1 2 3 4 5 6 7 8 UNITED STATES DISTRICT COURT 9 FOR THE EASTERN DISTRICT OF CALIFORNIA 10 11 MICHAEL RAZAVI, 12 Plaintiff, 13 14 15 v. DEPARTMENT OF VETERANS AFFAIRS, et al., No. 2:20–cv–1825–KJM–KJN PS FINDINGS AND RECOMMENDATIONS ON DEFENDANTS’ MOTION TO DISMISS; ANCILLARY ORDER (ECF No. 4) Defendants. 16 Plaintiff asserts six claims (negligence, defamation, intentional infliction of emotional 17 18 distress, and three medical malpractice claims) against defendants, the Department of Veterans 19 Affairs (“V.A.”) and the United States.1 (ECF No. 1.) Defendants move to dismiss all but one of 20 plaintiff’s claims under Rules2 12(b)(1) and (b)(6), arguing the court lacks subject matter 21 jurisdiction over some claims and cannot hear others because they are time-barred. (ECF No. 4.) The court recommends the motion to dismiss be GRANTED, and all claims (save the 22 23 medical malpractice claim regarding plaintiff’s heart surgery) be DISMISSED WITH 24 PREJUDICE. 25 /// 26 1 27 Defendants’ motion is referred to the undersigned pursuant to 28 U.S.C. § 636(b)(1)(B) and Local Rule 302(c)(21) for the entry of findings and recommendations. See Local Rule 304. 28 2 Citation to the “Rule(s)” are to the Federal Rules of Civil Procedure, unless otherwise noted. 1 1 BACKGROUND3 2 Plaintiff is a disabled veteran who has used V.A. services since at least 1984. According 3 to the complaint, plaintiff was exposed to Methylethylketone (“MEK”), which affected his lungs 4 and sinuses, while on active duty in the military. After plaintiff’s military service concluded in 5 the 1980s, a V.A. vocational rehabilitation specialist approved plaintiff for welder school, but 6 plaintiff declined due to a mobility impairment. Plaintiff became a teacher, but later requested 7 retraining due to his impairment; the V.A. rehabilitation specialist denied plaintiff’s request. 8 9 In 1984, plaintiff was diagnosed with arthritis of the spine. Over the years, plaintiff was “given only x-rays despite his pleas for an MRI,” and those x-rays “did not accompany a required 10 radiology report to enable doctors to properly interpret results.” In October 2017, plaintiff’s 11 primary-care doctor administered an MRI, diagnosed plaintiff with spinal stenosis, and 12 recommended surgery. Plaintiff underwent surgery in a month later. Sometime in 2012, V.A. employees indicated on plaintiff’s medical records that plaintiff 13 14 was abusing his pain-medications. Also around this time, plaintiff’s now-former spouse had an 15 affair with a V.A. employee. When plaintiff learned of the affair, he complained to V.A. 16 officials, but the officials did nothing. Plaintiff divorced his wife in 2011. 17 In the fall of 2018, a V.A. physician diagnosed plaintiff with atrial fibrillation. On 18 January 26, 2019, plaintiff went to the Mather hospital complaining of chest pains, but was turned 19 away. He returned the next day, and tests indicated a heart attack. Plaintiff underwent heart 20 surgery in February 2019 at U.C. Davis, where doctors indicated plaintiff should have received a 21 “heart stress test” at Mather. “[P]roper treatment would have prevented . . . a heart attack.” 22 Plaintiff filed administrative claims about the above matters, which the V.A. received on 23 November 7, 2019; these claims were denied. (ECF No. 4-2). In August 2020, plaintiff filed his 24 complaint in this court. (ECF No. 1.) Defendants now move to dismiss, and plaintiff opposes; 25 Plaintiff failed to appear at the January 7, 2021 hearing. (ECF Nos. 4, 5, 7, 9.) 26 27 28 The background facts derive from the complaint (ECF No. 1), as well as from plaintiff’s administrative complaint (ECF No. 4-3). The facts are construed in a light most favorable to plaintiff—the non-moving party. Faulkner, 706 F.3d at 1019. 2 3 1 DISCUSSION 2 Liberally construed, plaintiff’s complaint states six separate claims: three negligence 3 claims concerning his medical treatment at the V.A. for spine, heart, and MEK-related issues; one 4 claim for negligence in the “assignment of vocational rehabilitation”; a defamation claim 5 concerning the alleged alteration of plaintiff’s medical records; and one claim for alleged 6 emotional distress related to his ex-wife’s affair. (ECF No. 1.) 7 Defendants move to dismiss most claims.4 Defendants argue: (I) the court has no 8 jurisdiction to hear (A) the defamation claim because the Federal Tort Claims Act does not waive 9 sovereign immunity for libel or slander claims; (B) plaintiff’s MEK and vocational-rehabilitation 10 claimsbecause denials of a veteran’s benefits are reviewable only by the U.S. Court of Appeals 11 for Veterans Claims; and (C) the MEK-negligence claim, because it allegedly arose during 12 plaintiff’s years of military service and so is barred under the Feres doctrine. Further, defendants 13 argue (II) all claims (aside from the 2019 heart treatment-claim) are time-barred, as they arose 14 more than two years prior to the filing of plaintiff’s administrative claims. (ECF No. 4.) 15 Plaintiff counters that: (I)(A) he would like to transform his defamation claim into a 16 negligence claim; (B) the court has subject matter jurisdiction over the MEK- and vocal-rehab- 17 claims because plaintiff is asserting negligence claims, not attempting to obtain V.A. benefits; 18 and (C) the Feres doctrine does not bar a claim based on an independent injury after a soldier has 19 been discharged, and plaintiff’s claim concerns the V.A.’s treatment of his MEK exposure, not 20 the initial exposure itself. Further, plaintiff argues (II) the deadline on his untimely claims should 21 be equitably tolled for several reasons, including that he has physical and mental disabilities, and 22 that he has no legal training. (ECF No. 5.) 23 Defendants note in their reply that plaintiff accepts the untimeliness of his claims, as they 24 arose more than two years prior to receipt of the administrative claim. Defendants argue 25 plaintiff’s position regarding his equitable tolling request falls short of what is permitted under 26 the doctrine. (ECF No. 7.) 27 28 4 Defense counsel confirmed at the hearing that defendants are not moving to dismiss the second medical-malpractice claim concerning plaintiff’s 2019 heart attack (cause of action (1)(b)). 3 1 Legal Standards for Pleadings and Responses 2 Rule 8(a) calls for a complaint to contain: “(1) a short and plain statement of the grounds 3 for the court’s jurisdiction . . . ; (2) a short and plain statement of the claim showing that the 4 pleader is entitled to relief; and (3) a demand for the relief sought, which may include relief in the 5 alternative or different types of relief.” Under Rule 12(b), a responding party may present certain 6 defenses to a complaint by motion. This includes challenges to the court’s subject matter 7 jurisdiction under Rule 12(b)(1), which tests the federal court’s power to hear a claim. This also 8 includes challenges to the sufficiency of the complaint under Rule 12(b)(6), which tests whether a 9 complaint has “fail[ed] to state a claim upon which relief can be granted.” A Rule 12(b)(6) 10 challenge can test whether the complaint lacks either a cognizable legal theory or enough facts to 11 support a cognizable legal theory. Mollett v. Netflix, Inc., 795 F.3d 1062, 1065 (9th Cir. 2015). 12 I. Challenges to the court’s subject matter jurisdiction are well taken. 13 Legal Standards - Rule 12(b)(1) 14 Federal district courts are courts of limited jurisdiction that “may not grant relief absent a 15 constitutional or valid statutory grant of jurisdiction.” A–Z Int'l v. Phillips, 323 F.3d 1141, 1145 16 (9th Cir. 2003). “A federal court is presumed to lack jurisdiction in a particular case unless the 17 contrary affirmatively appears.” Id. “If the court determines at any time that it lacks subject 18 matter jurisdiction, the court must dismiss the action.” Rule 12(h)(3). Subject matter jurisdiction 19 may be shown “either on the face of the pleadings or by presenting extrinsic evidence.” Warren 20 v. Fox Family Worldwide, Inc., 328 F.3d 1136, 1139 (9th Cir. 2003). 21 In a facial attack, the court tests whether “the allegations contained in the complaint are 22 insufficient on their face to invoke federal jurisdiction.” Safe Air for Everyone v. Meyer, 373 23 F.3d 1035, 1039 (9th Cir. 2004). In a Rule 12(b)(1) motion of this type, the factual allegations of 24 the complaint are presumed to be true, and the motion is granted only if the plaintiff fails to allege 25 an element necessary for subject matter jurisdiction. Savage v. Glendale Union High Sch. Dist. 26 No. 205, 343 F.3d 1036, 1039 n.1 (9th Cir. 2003). However, district courts “may review 27 evidence beyond the complaint [when resolving a facial attack] without converting the motion to 28 dismiss into a motion for summary judgment.” Safe Air for Everyone, 373 F.3d at 1039. 4 1 Analysis 2 A. Defamation claims cannot be had against the United States. “The United States, as sovereign, is immune from suit save as it consents to be sued, and 3 4 the terms of its consent to be sued in any court define that court’s jurisdiction to entertain the 5 suit.” United States v. Sherwood, 312 U.S. 584, 586 (1941). The Federal Tort Claims Act 6 (“FTCA”) can serve as a waiver of sovereign immunity for certain tort claims. 28 U.S.C. 7 § 1346(b)(1). However, “Congress was careful to except . . . several important classes of tort 8 claims.” Chadd v. United States, 794 F.3d 1104, 1108 (9th Cir. 2015). This includes claims for 9 libel or slander, which the Ninth Circuit has interpreted as including claims of defamation. 10 Sabow v. United States, 93 F.3d 1445, 1457 (9th Cir. 1996) (noting that defamation is “an 11 excepted tort” under 28 U.S.C. § 2680(h)); see also Head v. United States, 2020 WL 7240432, at 12 *1 (9th Cir. Dec. 9, 2020) (looking beyond the label used by plaintiff, “damage to [plaintiff’s] 13 reputation” from “press releases defaming his reputation” deemed a defamation claim “for which 14 the United States has not waived sovereign immunity.”). Here, plaintiff’s third cause of action is styled a “defamation” claim, and concerns the way 15 16 certain employees at the V.A. damaged his reputation by recording plaintiff’s use of pain- 17 reducing medication. Any attempt to assert this claim under a defamation cause of action would 18 be barred by Section 2680. Sabow, 93 F.3d at 1457; see also Head, 2020 WL 7240432, at *1. 19 Perhaps recognizing this fact, plaintiff requests in his opposition brief that he be allowed 20 to amend this claim, intending to argue that the same facts can give rise to a negligence claim. 21 (ECF No. 5 at 11.) Plaintiff proposes his new claim would state that in 2012, his medical records 22 were “altered to read that [he] was abusing his medication,” that the V.A. employees had a duty 23 to refrain from this conduct, and their breach of that duty caused him pain and suffering because 24 he was no longer allowed prescriptions for those pain killers. To the extent this claim could be 25 asserted under a negligence theory, the court continues its analysis in Section II, below. 26 /// 27 /// 28 /// 5 1 B. 2 The Court of Veterans Claims has exclusive jurisdiction over the V.A.’s decisions regarding the provision of benefits. Review of decisions regarding veterans’ benefits rests with the United States Court of 3 4 Appeals for Veterans Claims. See 38 U.S.C. § 511(a). District courts lack jurisdiction for such 5 claims. See Veterans for Common Sense v. Shinseki, 678 F.3d 1013, 1021-23 (9th Cir. 2012) (en 6 banc). This jurisdictional bar extends to any claim where “adjudicating veterans’ claims requires 7 the district court to determine whether the V.A. acted properly in handling a veteran’s request for 8 benefits, [as well as] those decisions that may affect such cases.” Id. at 1025. The bar does not, 9 however, extend to medical-negligence claims brought under the FTCA, which “specifically 10 confers jurisdiction on federal district courts to hear” claims involving medical negligence. 11 Tunac v. United States, 897 F.3d 1197, 1203 (9th Cir. 2018) (citing Veterans for Common Sense, 12 678 F.3d at 1023 n.13). Here, it is clear to the court that plaintiff’s second claim regarding his experiences with 13 14 the V.A.’s vocational rehabilitation program are barred by Section 511(a). Plaintiff contests the 15 V.A.’s decisions regarding his vocational training, specifically the agency’s decision to deny him 16 training beyond what it provided. Plaintiff argues his claim is about the department’s negligence 17 and therefore should not be jurisdictionally barred. However, there is no way for the court to 18 separate plaintiff’s claim from the V.A.’s decision-making process, thus limiting the court’s 19 ability to hear this claim. Veterans for Common Sense, 678 F.3d at 1025. The result is less clear concerning plaintiff’s claim related to MEK exposure. Defendants 20 21 contend plaintiff’s Claim (1)(c) concerns the V.A.’s lack of treatment for the alleged exposure, 22 and plaintiff’s failure to name a specific medical decision makes his claim about the V.A.’s 23 general provision of medical benefits. Plaintiff contends this claim is, in fact, a medical 24 negligence claim and should not be barred by Section 511. The court finds plaintiff’s complaint 25 is cloudy on the legal theory, but recognizes that plaintiff could potentially state facts under a 26 negligence theory. Therefore, the court considers it a medical-malpractice styled claim, and the 27 filing deadlines of such a claim, in Section II below. 28 /// 6 1 C. Any claim related to injuries sustained during active service is barred. 2 In Feres v. United States, the Supreme Court held that the United States cannot be held 3 liable for “injuries to servicemen where the injuries arise out of or are in the course of activity 4 incident to service.” 340 U.S. 135, 146 (1950). This prohibition includes claims brought by 5 military service personnel for exposure to hazardous substances. See, e.g., Monaco v. United 6 States, 661 F.2d 129, 133 (9th Cir. 1981) (applying Feres to bar claim by former member of 7 military for claim that radiation exposure during military service caused cancer that manifested 8 after military service). Here, plaintiff’s claim (1)(c) concerns his alleged exposure to a hazardous substance, 9 10 MEK, while on active duty. Defendants contend this is exactly the type of claim barred by Feres, 11 and argue this court has no subject matter jurisdiction over any such claim. Plaintiff contends his 12 claim is not about his exposure to MEK while on active duty, but about the decisions of unnamed 13 V.A. physicians in diagnosing and treating an MEK-related condition. Plaintiff cites to United 14 States v. Brown, 348 U.S. 110 (1954), for support, noting that the Supreme Court has not barred 15 claims that allege injuries sustained separate and apart from military service. Plaintiff then 16 discusses his allegations regarding the V.A. doctors’ treatment of the alleged MEK condition, 17 including a sinus surgery, alleged lack of medical training, and other such occurrences. (ECF No. 18 5.) Given the liberal treatment pro se plaintiffs are afforded, the court herein considers a 19 negligence claim for the unnamed physicians’ alleged malpractice separate and apart from any 20 claim concerning plaintiff’s initial exposure. The court notes some of these facts discussed by 21 plaintiff in his opposition brief also appear in the complaint. To the extent the MEK claim 22 concerns V.A. physicians’ treatment regime, this claim is discussed in Section II below. 23 24 Construing plaintiff’s claims liberally, and considering the ability to amend, the limitations period has expired on all but plaintiff’s heart-related negligence claim. 25 Legal Standards - Rule 12(b)(6) 26 In evaluating whether a complaint states sufficient facts on which to base a claim, all well- II. 27 pleaded factual allegations are accepted as true, Erickson v. Pardus, 551 U.S. 89, 94 (2007), and 28 the complaint must be construed in the light most favorable to the non-moving party, Corrie v. 7 1 Caterpillar, Inc., 503 F.3d 974, 977 (9th Cir. 2007). However, the court need not accept as true 2 conclusory factual assertions if “contradicted by documents referred to in the complaint,” or 3 “legal conclusions merely because they are cast in the form of factual allegations.” Paulsen v. 4 CNF Inc., 559 F.3d 1061, 1071 (9th Cir. 2009). Thus, to avoid dismissal for failure to state a 5 claim, a complaint must contain more than “naked assertions,” “labels and conclusions,” or “a 6 formulaic recitation of the elements of a cause of action.” Bell Atl. Corp. v. Twombly, 550 U.S. 7 544, 555-57 (2007). Simply, the complaint “must contain sufficient factual matter, accepted as 8 true, to ‘state a claim to relief that is plausible on its face.’” Ashcroft v. Iqbal, 556 U.S. 662, 678 9 (2009); Twombly, 550 U.S. at 570. Plausibility means stating “factual content that allows the 10 court to draw the reasonable inference that the defendant is liable for the misconduct alleged.” Id. 11 Pro se pleadings are to be liberally construed. Hebbe v. Pliler, 627 F.3d 338, 342 fn.7 (9th 12 Cir. 2010) (liberal construction appropriate even post–Iqbal). Prior to dismissal, the court is to 13 tell the plaintiff of deficiencies in the complaint and allow for correction––if it appears at all 14 possible the defects can be corrected. See Lopez v. Smith, 203 F.3d 1122, 1130-31 (9th Cir. 15 2000) (en banc). However, if amendment would be futile, leave to amend need not be given. 16 Cahill v. Liberty Mut. Ins. Co., 80 F.3d 336, 339 (9th Cir. 1996). 17 Analysis 18 “A tort claim against the United States shall be forever barred unless it is presented in 19 writing to the appropriate Federal agency within two years after such claim accrues[.]” 28 U.S.C. 20 § 2401(b). “The date on which a claim accrues is determined by federal law.” Tunac, 897 F.3d at 21 1206. “In a medical malpractice case under the FTCA, a claim accrues when the plaintiff 22 discovers, or in the exercise of reasonable diligence should have discovered, the injury and its 23 cause.” Id. The plaintiff need not know who caused the injury, or that the injury was caused by 24 negligence, in order for the claim to accrue. Id. (citing Dyniewicz v. United States, 742 F.2d 484, 25 486 (9th Cir. 1984)). 26 Here, plaintiff’s assertions in the complaint, as backed up by assertions made in his 27 administrative claim to the V.A., indicate all claims (except for plaintiff’s heart-related medical- 28 malpractice cause of action) are time barred. The V.A. received plaintiff’s administrative 8 1 complaint on November 7, 2019, and so to be timely, plaintiff must have first become aware of 2 his claims on or after November 7, 2017. 28 C.F.R. § 14.2(a) (“A claim shall be presented as 3 required by 28 U.S.C. 2401(b) as of the date it is received by the appropriate agency.”); Bailey v. 4 United States, 642 F.2d 344, 347 (9th Cir. 1981) (noting these regulations have been upheld by 5 the Ninth Circuit). Construing the facts in a light most favorable to plaintiff, he would have 6 become aware of the spinal stenosis in October of 2017 when the V.A. physician “finally 7 administered an MRI” and diagnosed the spinal stenosis. (ECF No. 1 at 6.) This factual scenario 8 is the closest call of plaintiff’s claims, as the other causes of action concern conduct that plaintiff 9 would have known of years prior to 2017. Plaintiff states he received a sinus surgery a few years 10 after his military service concluded in the 1980s, and asserts that he complained to V.A. 11 physicians about alleged MEK exposure throughout this time. (Id. at 9). The alleged alteration of 12 plaintiff’s medical records occurred in 2012. (Id. at 12-13.) The events concerning his wife’s 13 affair occurred sometime around 2011. (See ECF No. 4-3 at 9.) Thus, claims (1)(a), (1)(c), (3), 14 and (4) are time barred.5 Tunac, 897 F.3d at 1206. 15 Plaintiff does not contest these accrual dates, but requests the court equitably toll his 16 claims as “extraordinary circumstances,” given his severe physical and mental disabilities, his 17 lack of legal experience, and other events in his life. (ECF No. 5.) The limitations periods in 28 18 U.S.C. § 2401(b) are, in fact, subject to the doctrine of equitable tolling, see United States v. 19 Kwai Fun Wong, 135 S. Ct. 1625, 1633 (2015). However, the “litigant seeking equitable tolling 20 bears the burden of establishing two elements: (1) that he has been pursuing his rights diligently, 21 and (2) that some extraordinary circumstances stood in his way.” Credit Suisse Secs. (USA) LLC 22 v. Simmonds, 566 U.S. 221, 227 (2012). As to the first element, “[t]he doctrine is not available to 23 avoid the consequence of one’s own negligence and does not apply when a late filing is due to 24 claimant’s failure to exercise due diligence in preserving his legal rights.” Hensley v. United 25 5 26 27 28 As to claim 2, the court does not believe it has jurisdiction to hear a claim related to the vocational rehabilitation services provided by the V.A. (See Section I.B., above.) However, should the district court disagree, the undersigned also finds the voc-rehab claim to be timebarred. Simply, this claim concerns events that took place sometime in the 1980s or ‘90s when plaintiff was employed as a teacher, and even if the court uses the 2007 event as the accrual date, this is still over a decade before plaintiff filed his administrative claim. (See ECF 1 at 10-11.) 9 1 States, 531 F.3d 1052, 1058 (9th Cir. 2008) (cleaned up). However, “[t]he standard for 2 reasonable diligence does not require an overzealous or extreme pursuit of any and every avenue 3 of relief. It requires the effort that a reasonable person might be expected to deliver under his or 4 her particular circumstances.” Doe v. Busby, 661 F.3d 1001, 1015 (9th Cir.2011). As to the 5 second element, the extraordinary circumstances must arise from “external circumstances beyond 6 [the litigant’s] direct control.” Kwai Fun Wong v. Beebe, 732 F.3d 1030, 1052 (9th Cir. 2013) 7 (quoting Harris v. Carter, 515 F.3d 1051, 1055 (9th Cir. 2008)). Nevertheless, “a garden variety 8 claim of excusable neglect . . . does not warrant equitable tolling.” Id. (quoting Holland v. 9 Florida, 130 S. Ct. 2549, 2564 (2010)). Instead, the extraordinary circumstances must have 10 “made it impossible to file the document on time.” Id.; see also Waldron-Ramsey v. Pacholke, 11 556 F.3d 1008, 1011 (9th Cir. 2009) (“To apply the doctrine in ‘extraordinary circumstances’ 12 necessarily suggests the doctrine's rarity, and the requirement that extraordinary circumstances 13 ‘stood in his way’ suggests that an external force must cause the untimeliness, rather than, as we 14 have said, merely oversight, miscalculation or negligence on the petitioner's part, all of which 15 would preclude the application of equitable tolling.”). 16 Here, plaintiff’s argument in favor of equitable tolling is raised in his opposition briefing. 17 (ECF No. 5 at 6-8.) Plaintiff asserts he is “severely physically and mentally disabled,” “has no 18 legal experience,” “resides in a rural area where internet and phone service are very scar[c]e at 19 times,” has a post office with “long lines” and no queue for individuals with disabilities, and had 20 to obtain his administrative-claims form in person after an hours-long wait. (Id. at 6-7.) Plaintiff 21 also asserts he “hired the Veterans’ Law Group [who] gave plaintiff the impression that they can 22 handle an FTCA lawsuit” but later “learned [they] did not handle those cases,” and later searched 23 for an attorney to no avail. (Id. at 7.) Finally, plaintiff asserts he was not assigned a caretaker in 24 2017 after his “major back surgery,” and was unable to do anything for 2 months” because of this 25 fact. (Id.) 26 Courts in the Ninth Circuit have rejected most situations like plaintiff’s when analyzing 27 the extraordinary circumstances prong. See, e.g., Rasberry v. Garcia, 448 F.3d 1150, 1154 (9th 28 Cir. 2006) (“[A] pro se petitioner's lack of legal sophistication is not, by itself, an extraordinary 10 1 circumstance warranting equitable tolling.”); Allen v. Lewis, 255 F.3d 798, 801 (9th Cir. 2001) 2 (indicating that short deprivations of legal papers at the beginning or the middle of the limitations 3 period do not equitably toll the statute of limitations); see also, e.g., Wolf v. Ndoh, 2017 WL 4 5495516, at *7 (C.D. Cal. Nov. 15, 2017) (“A [litigant’s] pro se status or unsuccessful search for 5 counsel does not excuse the filing of an untimely petition.”); Baker v. California Dept. of Corr., 6 484 Fed. Appx. 130, 131 (9th Cir. June 7, 2012) (“Low literacy levels, lack of legal knowledge, 7 and need for some assistance to prepare [] petition are not extraordinary circumstances to warrant 8 equitable tolling . . . .”); cf. also Harnish v. Martell, 2019 WL 994209, at *9 (C.D. Cal. Jan. 25, 9 2019), R&R adopted 2019 WL 1405542 (C.D. Cal. Mar. 28, 2019) (assuming limitations period 10 could be equitably tolled for 41 days due to plaintiff’s fall, fractured femur, leg amputation, and 11 pain-management with codeine, ending on date when plaintiff could “advocate for himself by 12 writing CDC 7362 Forms.”); with Jones v. Santoro, 2020 WL 2838534, at *5 (C.D. Cal. May 29, 13 2020), R&R adopted 2020 WL 2840072 (C.D. Cal. June 1, 2020) (despite his hand injury, 14 Petitioner could prepare legal filings with the assistance of other inmates in as few as 7 days, and 15 that he failed to request Mr. Berry's assistance until December 2019, long after his AEDPA 16 deadline had expired); Davis v. Malfi, 2014 WL 12845412, at *17 (C.D. Cal. Oct. 1, 2014), R&R 17 adopted 2015 WL 1227955 (C.D. Cal. Mar. 16, 2015) (“The fact that Petitioner had the capacity 18 to meet with doctors and discuss his options regarding his treatment, understand and weigh the 19 options, consent to a given course of treatment, and request a variety of other medical services for 20 inter alia his finger belies his claim of severe mental incapacitation.”); O'Connell v. Yates, 2012 21 WL 7762176, at *7-*8 (C.D. Cal. 2012) (equitable tolling not warranted where plaintiff 22 demonstrated his understanding of his rights by refusing to see a particular doctor, making 23 repeated requests for medication refills and adjustments, and routinely seeking other health 24 services); Long v. Paulson, 349 F. App’x 145, 146-47 (9th Cir. 2009) (declining to toll limitations 25 period when plaintiff was in hospital for first eight days of limitations period because of lack of 26 specific evidence showing mental incapacitation during hospitalization). Plaintiff’s request falls 27 28 11 1 short of what is required under the doctrine, and so the undersigned recommends denial of 2 plaintiff’s request to equitably toll his time-barred claims.6 3 RECOMMENDATIONS 4 Accordingly, it is HEREBY RECOMMENDED that: 5 1. Defendants’ motion to dismiss (ECF No. 4) be GRANTED; 6 2. All claims (except for the medical malpractice claim regarding plaintiff’s heart 7 surgery) be DISMISSED WITH PREJUDICE; and 3. The case proceed to scheduling on plaintiff’s Claim (1)(b). 8 9 These findings and recommendations are submitted to the United States District Judge assigned to 10 the case. 28 U.S.C. § 636(b)(l). Within fourteen (14) days after being served with these findings 11 and recommendations, any party may file written objections with the court and serve a copy on all 12 parties. Such a document should be captioned “Objections to Magistrate Judge’s Findings and 13 Recommendations.” Any reply to the objections shall be served on all parties and filed with the 14 court within seven (7) days after service of the objections. Failure to file objections within the 15 specified time may waive the right to appeal the District Court’s order. Turner v. Duncan, 158 16 F.3d 449, 455 (9th Cir. 1998); Martinez v. Ylst, 951 F.2d 1153, 1156-57 (9th Cir. 1991). 17 ORDER 18 In light of, the above recommendations, the initial scheduling conference, currently set for 19 February 4, 2021, is VACATED. The court will reschedule this conference after defendants have 20 filed their answer and the parties have submitted their joint statement (see ECF No. 3, the court’s 21 “Order Setting Status Conference,” at par. 5.) Plaintiff is strongly encouraged to communicate 22 with defense counsel and participate in the drafting of this joint statement. 23 Dated: January 8, 2021 24 25 raza.1825 26 27 28 6 At the hearing on this motion, the undersigned was planning to ask plaintiff if he had any other information to support an argument for equitable tolling, but as noted above plaintiff failed to appear at the hearing – once again demonstrating that plaintiff has failed to meet his burden. 12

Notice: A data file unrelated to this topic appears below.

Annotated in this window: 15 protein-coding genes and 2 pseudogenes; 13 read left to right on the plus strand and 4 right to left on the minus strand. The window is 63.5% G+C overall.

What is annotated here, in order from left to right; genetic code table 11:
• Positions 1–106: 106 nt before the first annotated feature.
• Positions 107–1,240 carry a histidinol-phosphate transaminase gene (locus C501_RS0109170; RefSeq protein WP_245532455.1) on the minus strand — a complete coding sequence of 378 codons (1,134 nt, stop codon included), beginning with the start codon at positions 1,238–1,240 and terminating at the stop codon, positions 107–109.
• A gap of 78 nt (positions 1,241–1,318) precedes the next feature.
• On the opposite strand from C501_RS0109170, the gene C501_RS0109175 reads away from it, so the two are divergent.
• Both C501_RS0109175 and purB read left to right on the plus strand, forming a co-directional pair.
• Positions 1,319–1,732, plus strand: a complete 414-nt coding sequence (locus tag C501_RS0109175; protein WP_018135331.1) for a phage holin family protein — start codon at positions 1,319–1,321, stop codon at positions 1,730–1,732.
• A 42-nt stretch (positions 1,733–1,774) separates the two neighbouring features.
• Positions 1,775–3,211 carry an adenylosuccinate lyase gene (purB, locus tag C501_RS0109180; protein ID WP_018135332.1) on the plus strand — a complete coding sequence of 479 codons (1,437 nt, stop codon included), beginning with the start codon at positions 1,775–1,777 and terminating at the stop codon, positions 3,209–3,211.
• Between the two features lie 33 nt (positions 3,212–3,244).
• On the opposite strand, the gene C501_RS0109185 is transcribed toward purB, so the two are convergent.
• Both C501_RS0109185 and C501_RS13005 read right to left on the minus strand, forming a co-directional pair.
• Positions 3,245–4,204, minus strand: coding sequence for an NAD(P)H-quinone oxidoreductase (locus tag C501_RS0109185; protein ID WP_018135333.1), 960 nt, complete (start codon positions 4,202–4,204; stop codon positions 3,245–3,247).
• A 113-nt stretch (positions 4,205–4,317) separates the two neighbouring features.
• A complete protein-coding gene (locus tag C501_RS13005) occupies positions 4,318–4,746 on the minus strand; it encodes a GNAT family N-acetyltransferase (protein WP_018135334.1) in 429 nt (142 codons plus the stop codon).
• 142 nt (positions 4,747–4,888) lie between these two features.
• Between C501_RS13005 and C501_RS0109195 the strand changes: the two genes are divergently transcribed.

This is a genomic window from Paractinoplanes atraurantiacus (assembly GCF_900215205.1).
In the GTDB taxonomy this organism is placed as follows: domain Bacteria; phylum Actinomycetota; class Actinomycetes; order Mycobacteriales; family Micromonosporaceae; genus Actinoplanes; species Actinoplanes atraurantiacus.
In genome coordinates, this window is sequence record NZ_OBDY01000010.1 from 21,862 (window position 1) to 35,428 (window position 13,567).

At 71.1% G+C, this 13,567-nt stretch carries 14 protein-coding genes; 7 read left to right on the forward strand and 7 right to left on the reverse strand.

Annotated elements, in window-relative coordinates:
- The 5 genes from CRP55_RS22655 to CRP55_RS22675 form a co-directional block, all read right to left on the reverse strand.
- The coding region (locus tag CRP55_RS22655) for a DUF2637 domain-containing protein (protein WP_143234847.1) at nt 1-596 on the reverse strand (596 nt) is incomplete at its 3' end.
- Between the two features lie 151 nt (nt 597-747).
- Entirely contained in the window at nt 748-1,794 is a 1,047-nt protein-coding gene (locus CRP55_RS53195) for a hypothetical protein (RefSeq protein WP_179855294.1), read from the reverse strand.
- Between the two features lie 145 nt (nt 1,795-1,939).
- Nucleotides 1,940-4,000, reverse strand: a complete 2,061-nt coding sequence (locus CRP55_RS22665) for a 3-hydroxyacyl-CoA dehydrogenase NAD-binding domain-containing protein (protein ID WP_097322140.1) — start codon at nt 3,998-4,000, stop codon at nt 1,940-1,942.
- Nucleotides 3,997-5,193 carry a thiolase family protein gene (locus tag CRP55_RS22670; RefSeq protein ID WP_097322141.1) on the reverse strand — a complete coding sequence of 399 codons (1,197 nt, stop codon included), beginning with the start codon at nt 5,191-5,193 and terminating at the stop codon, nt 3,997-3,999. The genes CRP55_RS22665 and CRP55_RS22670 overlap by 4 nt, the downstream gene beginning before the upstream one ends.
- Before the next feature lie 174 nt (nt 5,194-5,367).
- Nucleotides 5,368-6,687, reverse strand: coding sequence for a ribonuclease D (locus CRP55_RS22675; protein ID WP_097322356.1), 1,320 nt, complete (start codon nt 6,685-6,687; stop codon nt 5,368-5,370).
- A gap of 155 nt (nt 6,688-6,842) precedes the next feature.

Disclaimer: Justia Dockets & Filings provides public litigation records from the federal appellate and district courts. These filings and docket sheets should not be considered findings of fact or liability, nor do they necessarily reflect the view of Justia.

Why Is My Information Online?